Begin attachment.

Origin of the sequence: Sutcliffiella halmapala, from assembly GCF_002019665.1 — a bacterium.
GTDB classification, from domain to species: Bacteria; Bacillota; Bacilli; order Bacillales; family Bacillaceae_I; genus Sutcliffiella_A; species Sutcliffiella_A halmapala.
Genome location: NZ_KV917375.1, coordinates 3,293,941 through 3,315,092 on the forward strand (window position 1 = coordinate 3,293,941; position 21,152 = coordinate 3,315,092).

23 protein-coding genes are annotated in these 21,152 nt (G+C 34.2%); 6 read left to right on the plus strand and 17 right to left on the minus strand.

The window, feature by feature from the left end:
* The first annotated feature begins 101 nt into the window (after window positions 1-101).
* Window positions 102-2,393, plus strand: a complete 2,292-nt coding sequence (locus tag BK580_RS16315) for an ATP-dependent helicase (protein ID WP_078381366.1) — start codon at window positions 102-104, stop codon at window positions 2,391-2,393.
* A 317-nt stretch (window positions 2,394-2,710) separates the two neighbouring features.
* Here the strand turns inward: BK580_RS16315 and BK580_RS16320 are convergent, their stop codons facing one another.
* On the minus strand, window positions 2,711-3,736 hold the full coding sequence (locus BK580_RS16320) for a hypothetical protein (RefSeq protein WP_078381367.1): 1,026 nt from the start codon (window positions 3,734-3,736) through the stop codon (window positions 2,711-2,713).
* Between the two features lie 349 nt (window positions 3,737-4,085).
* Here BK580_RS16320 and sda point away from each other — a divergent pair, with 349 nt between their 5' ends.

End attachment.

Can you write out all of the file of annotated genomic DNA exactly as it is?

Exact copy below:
Origin of the sequence: Sutcliffiella halmapala, from assembly GCF_002019665.1 — a bacterium.
GTDB classification, from domain to species: Bacteria; Bacillota; Bacilli; order Bacillales; family Bacillaceae_I; genus Sutcliffiella_A; species Sutcliffiella_A halmapala.
Genome location: NZ_KV917375.1, coordinates 3,293,941 through 3,315,092 on the forward strand (window position 1 = coordinate 3,293,941; position 21,152 = coordinate 3,315,092).

23 protein-coding genes are annotated in these 21,152 nt (G+C 34.2%); 6 read left to right on the plus strand and 17 right to left on the minus strand.

The window, feature by feature from the left end:
* The first annotated feature begins 101 nt into the window (after window positions 1-101).
* Window positions 102-2,393, plus strand: a complete 2,292-nt coding sequence (locus tag BK580_RS16315) for an ATP-dependent helicase (protein ID WP_078381366.1) — start codon at window positions 102-104, stop codon at window positions 2,391-2,393.
* A 317-nt stretch (window positions 2,394-2,710) separates the two neighbouring features.
* Here the strand turns inward: BK580_RS16315 and BK580_RS16320 are convergent, their stop codons facing one another.
* On the minus strand, window positions 2,711-3,736 hold the full coding sequence (locus BK580_RS16320) for a hypothetical protein (RefSeq protein WP_078381367.1): 1,026 nt from the start codon (window positions 3,734-3,736) through the stop codon (window positions 2,711-2,713).
* Between the two features lie 349 nt (window positions 3,737-4,085).
* Here BK580_RS16320 and sda point away from each other — a divergent pair, with 349 nt between their 5' ends.